WASHINGTON — Returning from a two-week recess, House Freedom Caucus members refused to say Tuesday whether they had kicked Rep. Marjorie Taylor Greene out of the group of conservative hard-liners.
“I don’t discuss that,” said Freedom Caucus Chairman Scott Perry, R-Pa.
“I don’t talk about membership at the Freedom Caucus,” added a Greene rival, Rep. Lauren Boebert, R-Colo.
“I’m just not gonna comment on that with all the world problems were having,” chimed in Rep. Ralph Norman, R-S.C.
After two weeks of confusion over whether Greene, R-Ga., a top ally of former President Donald Trump, was still an active member of the group, Freedom Caucus members declined to provide any clarity Tuesday, calling the matter an internal issue.
“It’s none of your business. It’s our business,” said Rep. Andy Harris, R-Md., another Freedom Caucus member who just last week had told reporters that the group had taken a vote to remove Greene.
“Those are private matters and concerns,” added Rep. Chip Roy, R-Texas.
Earlier, Freedom Caucus members had said they took an “overwhelming” vote to oust Greene from the group on June 23 — the day lawmakers left for the July Fourth recess — over her staunch support for Speaker Kevin McCarthy, R-Calif., and for her having called Boebert a “little b—-” on the House floor.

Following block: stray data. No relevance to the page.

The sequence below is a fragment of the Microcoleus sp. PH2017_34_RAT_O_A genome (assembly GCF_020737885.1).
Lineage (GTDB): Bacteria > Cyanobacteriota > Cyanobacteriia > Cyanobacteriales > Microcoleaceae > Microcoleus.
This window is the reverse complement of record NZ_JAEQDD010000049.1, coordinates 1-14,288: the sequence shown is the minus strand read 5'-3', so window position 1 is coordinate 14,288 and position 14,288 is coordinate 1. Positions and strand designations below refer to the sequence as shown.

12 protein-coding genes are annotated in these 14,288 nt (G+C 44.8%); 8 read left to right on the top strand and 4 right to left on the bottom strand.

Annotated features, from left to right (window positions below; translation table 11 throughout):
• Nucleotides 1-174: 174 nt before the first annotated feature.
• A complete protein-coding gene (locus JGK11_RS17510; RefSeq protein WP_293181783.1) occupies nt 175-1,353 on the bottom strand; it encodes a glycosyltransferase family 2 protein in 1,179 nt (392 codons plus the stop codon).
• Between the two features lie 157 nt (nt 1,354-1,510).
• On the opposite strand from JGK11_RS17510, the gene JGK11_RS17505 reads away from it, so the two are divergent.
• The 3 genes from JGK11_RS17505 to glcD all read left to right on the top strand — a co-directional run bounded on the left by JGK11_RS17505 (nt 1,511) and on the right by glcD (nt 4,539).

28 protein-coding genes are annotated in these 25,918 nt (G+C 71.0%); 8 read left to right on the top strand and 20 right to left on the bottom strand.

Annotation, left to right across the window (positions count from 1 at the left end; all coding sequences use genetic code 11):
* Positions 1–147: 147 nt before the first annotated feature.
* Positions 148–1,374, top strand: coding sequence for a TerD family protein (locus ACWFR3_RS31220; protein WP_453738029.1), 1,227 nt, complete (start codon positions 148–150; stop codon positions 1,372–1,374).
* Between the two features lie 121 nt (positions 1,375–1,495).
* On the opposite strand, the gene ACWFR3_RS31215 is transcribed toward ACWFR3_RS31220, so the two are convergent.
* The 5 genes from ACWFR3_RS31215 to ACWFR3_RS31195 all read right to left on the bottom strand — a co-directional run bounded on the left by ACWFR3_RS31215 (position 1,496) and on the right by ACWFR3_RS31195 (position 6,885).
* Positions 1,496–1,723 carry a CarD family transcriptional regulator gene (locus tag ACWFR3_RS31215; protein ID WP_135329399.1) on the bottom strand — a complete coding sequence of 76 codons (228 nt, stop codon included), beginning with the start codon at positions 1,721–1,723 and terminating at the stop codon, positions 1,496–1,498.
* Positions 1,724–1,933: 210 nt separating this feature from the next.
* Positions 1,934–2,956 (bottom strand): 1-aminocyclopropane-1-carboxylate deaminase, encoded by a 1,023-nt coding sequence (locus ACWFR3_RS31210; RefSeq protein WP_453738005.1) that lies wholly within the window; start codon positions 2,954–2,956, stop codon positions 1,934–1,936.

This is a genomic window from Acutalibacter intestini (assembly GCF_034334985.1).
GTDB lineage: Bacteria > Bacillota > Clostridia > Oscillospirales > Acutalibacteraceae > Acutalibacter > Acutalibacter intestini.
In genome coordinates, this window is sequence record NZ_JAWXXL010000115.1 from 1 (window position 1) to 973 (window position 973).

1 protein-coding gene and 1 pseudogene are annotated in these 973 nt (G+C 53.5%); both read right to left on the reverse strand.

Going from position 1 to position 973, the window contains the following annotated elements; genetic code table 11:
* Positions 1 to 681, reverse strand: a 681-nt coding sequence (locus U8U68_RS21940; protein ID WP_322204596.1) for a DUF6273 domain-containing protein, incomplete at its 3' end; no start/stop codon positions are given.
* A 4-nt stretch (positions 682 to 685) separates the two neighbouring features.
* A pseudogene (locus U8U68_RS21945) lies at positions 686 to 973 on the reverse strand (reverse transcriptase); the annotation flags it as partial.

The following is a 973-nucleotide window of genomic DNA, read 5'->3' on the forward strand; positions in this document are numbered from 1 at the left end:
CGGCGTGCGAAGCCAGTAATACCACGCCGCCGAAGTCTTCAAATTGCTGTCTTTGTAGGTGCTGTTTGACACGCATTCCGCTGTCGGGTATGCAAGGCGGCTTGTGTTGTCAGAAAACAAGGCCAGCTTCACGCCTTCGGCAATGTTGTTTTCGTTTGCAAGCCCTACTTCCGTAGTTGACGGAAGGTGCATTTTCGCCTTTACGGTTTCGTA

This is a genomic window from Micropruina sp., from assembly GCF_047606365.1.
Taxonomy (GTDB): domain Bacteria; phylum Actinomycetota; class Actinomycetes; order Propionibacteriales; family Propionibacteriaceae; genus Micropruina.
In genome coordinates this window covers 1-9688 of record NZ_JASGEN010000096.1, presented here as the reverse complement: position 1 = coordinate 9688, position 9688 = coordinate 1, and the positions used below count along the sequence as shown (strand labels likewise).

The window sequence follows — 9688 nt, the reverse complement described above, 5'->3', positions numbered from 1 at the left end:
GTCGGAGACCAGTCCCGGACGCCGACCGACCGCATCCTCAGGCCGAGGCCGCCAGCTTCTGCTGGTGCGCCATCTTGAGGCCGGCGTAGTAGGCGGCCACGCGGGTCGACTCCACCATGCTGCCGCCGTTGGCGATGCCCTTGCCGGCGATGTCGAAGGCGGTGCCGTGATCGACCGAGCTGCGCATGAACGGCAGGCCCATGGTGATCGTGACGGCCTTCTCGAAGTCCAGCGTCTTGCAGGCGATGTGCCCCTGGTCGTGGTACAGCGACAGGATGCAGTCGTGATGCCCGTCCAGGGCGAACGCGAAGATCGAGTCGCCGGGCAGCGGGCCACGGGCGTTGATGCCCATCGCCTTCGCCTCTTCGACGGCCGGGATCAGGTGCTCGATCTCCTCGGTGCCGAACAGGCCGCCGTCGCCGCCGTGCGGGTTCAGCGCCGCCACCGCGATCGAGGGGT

But GOP sources said Greene had not directly heard from Perry or anyone else in the Freedom Caucus that she had been booted. Some senior Freedom Caucus members argued that Perry had tried to reach out to Greene by email, text and phone but that she rebuffed his efforts.
Greene appeared to confirm that account Tuesday, saying she was not interested in talking to Perry over the phone — “just in person.” But by Tuesday night, the pair still had not connected.
She also complained that her Freedom Caucus colleagues had failed to personally inform her of the action they took on the morning of June 23, when lawmakers were still in session.
Asked whether she still considers herself a member of the Freedom Caucus, Greene replied: “I consider myself the representative of Georgia’s 14th District.”
Norman added to the confusion by saying it was Greene’s decision to leave the group, which Greene has not confirmed.
“She left the Freedom Caucus. Her views were not the same, which is fine,” Norman said. “She’s good friend. We just disagree.”
Greene arrived in Washington in January 2021 as a conservative bomb-thrower and a thorn in the side of GOP leadership. But a year later, she and McCarthy formed an unlikely partnership. Greene became one of McCarthy’s fiercest advocates in his bid for speaker and defended his deal with President Joe Biden to raise the debt ceiling amid conservative attacks.
On Tuesday, McCarthy called Greene “one of the hardest-working members” of Congress and put her in the speaker’s chair to preside over the House floor.
“I don’t know why they would do something like that,” McCarthy said of the Freedom Caucus. “But I’ll tell you this — Marjorie Taylor Greene is a very good member, works hard, represents her district.”
Some Freedom Caucus members said they had no heads-up two weeks ago that there was an effort to oust Greene from the group and did not attend the 8 a.m. meeting where the vote occurred.
“I wasn’t involved in that. I didn’t attend the vote. I didn’t even know it was happening,” Rep. Debbie Lesko, R-Ariz., said in an interview.